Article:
Acquired brain injury (ABI), often caused by trauma or brain tumors, affect several hundred children and adolescents in Norway every year. ABI may substantially reduce cognitive functions like attention, memory, learning, language and executive functions. Executive functions are needed for all aspects of our lives, including everyday tasks like getting dressed or making a meal, academic achievement, social relationships and future employment. ABI in children and adolescents not only impact cognitive functions at the time of injury or onset of disease, but also cognitive functions that are yet to develop.
Previously we considered rehabilitation of cognitive functions following ABI a difficult task. Recent knowledge about brain function may prove us wrong. There is currently increasing interest in novel methods to restore brain function after injury. Some of these have been proven effective in adults, but few studies have tested methods adapted for children and adolescents. The present study aims to further increase the knowledge base by employing two different group-based brain training methods. The methods have different approaches to promote awareness about everyday tasks.
Patients, their families, health care providers and government have all identified an urgent need for improvements in the quality of rehabilitation services for ABI. With this study we hope to show that group-based brain training improves health and everyday life of children and adolescents with ABI.
We have included 80 children and adolescents between 10 and 18 years of age in a study to compare two different group-based brain training programs to improve cognitive function (and in particular executive functions) following ABI. In addition to being assessed immediately following intervention, the participants were also assessed 6 months after the training.
Recruitment, interventions and 6-month post-intervention testing have now been completed for all paticipants. We are now analyzing the results from the study, and we are preparing publications describing study results.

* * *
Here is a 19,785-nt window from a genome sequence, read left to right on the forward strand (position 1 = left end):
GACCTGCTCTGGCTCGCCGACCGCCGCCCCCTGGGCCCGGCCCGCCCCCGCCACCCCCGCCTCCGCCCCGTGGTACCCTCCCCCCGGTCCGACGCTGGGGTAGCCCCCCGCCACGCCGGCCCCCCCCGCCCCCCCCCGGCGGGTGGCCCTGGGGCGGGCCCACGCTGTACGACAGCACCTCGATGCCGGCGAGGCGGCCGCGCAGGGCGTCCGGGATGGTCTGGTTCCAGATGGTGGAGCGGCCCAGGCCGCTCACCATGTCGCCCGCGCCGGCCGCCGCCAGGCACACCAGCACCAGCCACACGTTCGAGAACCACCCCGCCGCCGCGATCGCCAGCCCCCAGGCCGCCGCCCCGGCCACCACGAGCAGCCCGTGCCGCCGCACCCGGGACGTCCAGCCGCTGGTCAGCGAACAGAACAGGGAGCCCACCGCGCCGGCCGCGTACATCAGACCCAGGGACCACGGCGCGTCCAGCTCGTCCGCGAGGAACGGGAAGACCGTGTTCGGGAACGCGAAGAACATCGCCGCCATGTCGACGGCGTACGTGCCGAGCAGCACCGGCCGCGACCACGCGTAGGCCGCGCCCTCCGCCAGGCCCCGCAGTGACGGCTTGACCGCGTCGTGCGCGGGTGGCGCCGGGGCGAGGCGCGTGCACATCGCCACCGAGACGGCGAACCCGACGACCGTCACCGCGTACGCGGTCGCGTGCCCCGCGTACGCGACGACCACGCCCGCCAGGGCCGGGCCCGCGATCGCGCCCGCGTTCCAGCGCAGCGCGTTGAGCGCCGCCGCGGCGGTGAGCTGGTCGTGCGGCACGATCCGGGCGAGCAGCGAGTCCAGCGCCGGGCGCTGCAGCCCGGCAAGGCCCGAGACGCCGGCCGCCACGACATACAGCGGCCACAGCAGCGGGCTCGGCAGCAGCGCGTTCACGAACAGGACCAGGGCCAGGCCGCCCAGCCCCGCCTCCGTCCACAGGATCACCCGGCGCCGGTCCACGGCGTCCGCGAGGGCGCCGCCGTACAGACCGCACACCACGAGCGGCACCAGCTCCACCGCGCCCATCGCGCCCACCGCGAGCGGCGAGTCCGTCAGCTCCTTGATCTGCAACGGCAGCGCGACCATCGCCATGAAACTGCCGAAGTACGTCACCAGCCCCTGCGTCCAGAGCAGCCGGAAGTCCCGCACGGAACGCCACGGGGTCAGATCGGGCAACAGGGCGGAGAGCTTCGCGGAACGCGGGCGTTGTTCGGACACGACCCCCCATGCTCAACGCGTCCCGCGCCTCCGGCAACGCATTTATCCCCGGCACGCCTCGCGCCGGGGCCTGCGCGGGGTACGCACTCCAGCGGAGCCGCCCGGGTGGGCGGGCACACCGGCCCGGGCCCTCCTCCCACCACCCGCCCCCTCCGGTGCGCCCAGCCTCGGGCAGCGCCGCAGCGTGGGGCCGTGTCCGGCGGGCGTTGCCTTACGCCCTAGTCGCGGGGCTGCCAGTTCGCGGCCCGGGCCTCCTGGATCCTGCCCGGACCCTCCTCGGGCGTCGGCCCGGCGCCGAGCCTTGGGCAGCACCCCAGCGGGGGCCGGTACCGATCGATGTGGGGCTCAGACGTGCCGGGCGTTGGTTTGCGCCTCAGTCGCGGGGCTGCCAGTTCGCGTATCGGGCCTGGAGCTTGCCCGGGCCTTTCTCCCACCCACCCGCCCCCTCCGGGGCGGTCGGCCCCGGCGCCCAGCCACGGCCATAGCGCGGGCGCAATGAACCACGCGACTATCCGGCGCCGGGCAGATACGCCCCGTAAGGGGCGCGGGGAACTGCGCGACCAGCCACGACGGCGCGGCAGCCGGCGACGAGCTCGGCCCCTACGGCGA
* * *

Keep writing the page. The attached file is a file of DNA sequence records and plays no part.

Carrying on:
Acquired brain injury (ABI) is one of the leading causes of death and disability in children and adolescents. Unlike adult injury, pediatric ABI does not only impact cognitive functions at the time of injury or onset of disease, but also cognitive functions yet to develop. Change in cognitive function is associated with negative impact on everyday function, academic achievement, social relationships, independence and future employment. Hence, improvements by cognitive rehabilitation interventions may potentially have important life-long effects. Patient organizations and governmental reports describe severe deficiencies in rehabilitation services for children. Important knowledge gaps and methodological shortcomings have been identified in pediatric cognitive rehabilitation research, including the need to evaluate long-term effects, larger sample size, and investigate if variables such as age, etiology or medical treatment influence intervention outcomes.
The present study has been designed in close proximity between a multidisciplinary team and relevant user groups to address methodological weaknesses of prior studies. The study presents a long-awaited act directed towards a vulnerable patient group, hopefully closing knowledge gaps and seeks to give rise to new and evidence-based interventions that can be implemented in clinical practice. The research group has conducted a pilot on the study intervention and outcome assessment and has included patients and families from this pilot in the development of the current proposal. The study will be conducted as a multidisciplinary and a multicenter study with two sites that have extensive clinical experience with the patient group. Cooperation with key international actors, including developers of the most central methods employed in the study, has also been established. This project will further strengthen national and international collaboration, and ensure frontline knowledge within pediatric cognitive rehabilitation
BEHANDLING-God og treffsikker diagnostikk, behandling og rehabilitering